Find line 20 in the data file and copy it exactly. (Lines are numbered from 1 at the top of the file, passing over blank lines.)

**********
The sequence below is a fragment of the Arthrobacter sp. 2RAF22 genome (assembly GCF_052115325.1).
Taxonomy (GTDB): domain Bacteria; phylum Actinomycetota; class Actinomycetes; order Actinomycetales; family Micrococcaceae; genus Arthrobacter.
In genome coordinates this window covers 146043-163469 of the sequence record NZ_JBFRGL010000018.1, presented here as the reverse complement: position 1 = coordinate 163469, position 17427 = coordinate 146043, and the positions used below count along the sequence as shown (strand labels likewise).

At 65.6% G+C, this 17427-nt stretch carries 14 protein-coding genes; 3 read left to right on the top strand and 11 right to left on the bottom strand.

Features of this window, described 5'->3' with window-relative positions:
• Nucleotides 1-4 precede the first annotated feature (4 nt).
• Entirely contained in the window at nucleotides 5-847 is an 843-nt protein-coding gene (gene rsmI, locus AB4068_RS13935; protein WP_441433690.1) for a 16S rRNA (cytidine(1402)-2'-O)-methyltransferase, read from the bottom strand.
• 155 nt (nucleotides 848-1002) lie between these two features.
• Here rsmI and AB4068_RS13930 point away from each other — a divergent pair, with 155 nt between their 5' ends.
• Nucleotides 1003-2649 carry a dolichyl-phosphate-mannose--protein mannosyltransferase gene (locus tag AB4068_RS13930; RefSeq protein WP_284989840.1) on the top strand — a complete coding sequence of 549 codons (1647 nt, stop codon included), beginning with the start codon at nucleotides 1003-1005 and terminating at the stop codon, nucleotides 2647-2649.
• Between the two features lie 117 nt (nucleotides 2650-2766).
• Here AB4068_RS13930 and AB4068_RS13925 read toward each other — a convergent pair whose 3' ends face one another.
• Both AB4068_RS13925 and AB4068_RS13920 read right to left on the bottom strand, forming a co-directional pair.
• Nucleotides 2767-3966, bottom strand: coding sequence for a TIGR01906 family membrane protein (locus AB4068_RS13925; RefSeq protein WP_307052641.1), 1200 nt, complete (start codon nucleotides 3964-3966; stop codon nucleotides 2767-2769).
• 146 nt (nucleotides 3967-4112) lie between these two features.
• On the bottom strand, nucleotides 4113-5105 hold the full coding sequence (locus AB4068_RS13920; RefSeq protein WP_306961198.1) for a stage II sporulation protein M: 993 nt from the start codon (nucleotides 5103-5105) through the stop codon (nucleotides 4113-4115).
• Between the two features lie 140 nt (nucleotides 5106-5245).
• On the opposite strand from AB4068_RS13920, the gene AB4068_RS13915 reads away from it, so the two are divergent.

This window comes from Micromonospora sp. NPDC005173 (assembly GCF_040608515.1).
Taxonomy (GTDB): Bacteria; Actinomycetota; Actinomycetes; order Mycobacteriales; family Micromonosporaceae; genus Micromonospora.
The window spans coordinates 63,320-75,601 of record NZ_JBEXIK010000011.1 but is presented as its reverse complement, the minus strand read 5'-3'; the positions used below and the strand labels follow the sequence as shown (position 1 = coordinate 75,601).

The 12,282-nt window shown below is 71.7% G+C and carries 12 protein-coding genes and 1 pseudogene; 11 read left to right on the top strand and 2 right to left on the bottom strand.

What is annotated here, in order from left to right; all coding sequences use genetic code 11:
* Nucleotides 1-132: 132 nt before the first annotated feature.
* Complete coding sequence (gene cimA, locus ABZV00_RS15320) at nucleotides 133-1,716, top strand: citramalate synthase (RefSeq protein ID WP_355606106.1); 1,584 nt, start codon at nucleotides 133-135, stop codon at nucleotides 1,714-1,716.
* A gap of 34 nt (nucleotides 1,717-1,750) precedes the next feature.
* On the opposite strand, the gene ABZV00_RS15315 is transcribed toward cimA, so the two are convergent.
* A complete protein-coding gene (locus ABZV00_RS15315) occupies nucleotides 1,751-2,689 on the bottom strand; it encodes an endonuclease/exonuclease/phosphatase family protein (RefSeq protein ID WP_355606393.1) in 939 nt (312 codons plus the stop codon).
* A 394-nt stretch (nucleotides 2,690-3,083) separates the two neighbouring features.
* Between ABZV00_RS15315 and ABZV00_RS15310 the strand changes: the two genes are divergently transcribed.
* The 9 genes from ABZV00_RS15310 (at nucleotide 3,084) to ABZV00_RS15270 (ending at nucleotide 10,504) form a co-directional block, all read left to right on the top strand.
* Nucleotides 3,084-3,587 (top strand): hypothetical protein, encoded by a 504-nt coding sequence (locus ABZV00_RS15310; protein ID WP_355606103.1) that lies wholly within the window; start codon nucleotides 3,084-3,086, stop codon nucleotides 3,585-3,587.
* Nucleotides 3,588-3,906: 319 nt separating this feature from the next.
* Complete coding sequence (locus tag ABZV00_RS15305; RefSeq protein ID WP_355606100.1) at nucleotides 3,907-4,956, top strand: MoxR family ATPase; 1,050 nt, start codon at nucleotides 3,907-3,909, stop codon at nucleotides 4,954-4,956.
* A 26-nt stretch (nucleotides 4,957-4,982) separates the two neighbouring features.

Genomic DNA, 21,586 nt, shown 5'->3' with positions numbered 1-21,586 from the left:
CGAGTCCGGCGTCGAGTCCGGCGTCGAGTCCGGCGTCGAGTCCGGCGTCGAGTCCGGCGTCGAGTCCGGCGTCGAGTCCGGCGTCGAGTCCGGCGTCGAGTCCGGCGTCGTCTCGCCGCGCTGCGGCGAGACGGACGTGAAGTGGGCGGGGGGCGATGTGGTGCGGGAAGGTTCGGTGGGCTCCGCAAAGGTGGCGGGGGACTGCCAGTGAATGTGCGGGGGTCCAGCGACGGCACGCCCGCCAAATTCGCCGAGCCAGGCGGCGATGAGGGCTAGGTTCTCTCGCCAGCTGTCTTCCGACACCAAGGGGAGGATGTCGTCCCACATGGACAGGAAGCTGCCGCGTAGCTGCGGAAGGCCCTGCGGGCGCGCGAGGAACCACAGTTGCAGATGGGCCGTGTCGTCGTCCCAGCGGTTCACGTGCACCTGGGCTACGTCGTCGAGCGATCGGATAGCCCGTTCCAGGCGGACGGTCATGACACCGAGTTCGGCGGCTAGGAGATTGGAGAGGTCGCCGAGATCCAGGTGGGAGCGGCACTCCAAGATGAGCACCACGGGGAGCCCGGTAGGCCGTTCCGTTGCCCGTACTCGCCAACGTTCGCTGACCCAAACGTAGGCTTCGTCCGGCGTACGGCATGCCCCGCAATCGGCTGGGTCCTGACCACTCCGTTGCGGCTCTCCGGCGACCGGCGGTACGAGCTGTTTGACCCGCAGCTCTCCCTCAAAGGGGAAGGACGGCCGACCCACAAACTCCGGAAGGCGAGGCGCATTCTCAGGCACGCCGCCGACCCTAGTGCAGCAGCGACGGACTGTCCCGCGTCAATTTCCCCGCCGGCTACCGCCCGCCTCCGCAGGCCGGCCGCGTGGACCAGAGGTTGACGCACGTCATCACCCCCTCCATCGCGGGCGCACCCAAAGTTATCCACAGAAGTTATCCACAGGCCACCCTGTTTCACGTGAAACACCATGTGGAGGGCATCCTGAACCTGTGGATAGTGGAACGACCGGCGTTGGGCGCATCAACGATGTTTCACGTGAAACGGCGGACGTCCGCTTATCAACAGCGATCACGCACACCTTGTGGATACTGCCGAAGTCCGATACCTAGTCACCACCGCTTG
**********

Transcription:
Taxonomy (GTDB): Bacteria; Actinomycetota; Actinomycetes; order Mycobacteriales; family Micromonosporaceae; genus Micromonospora.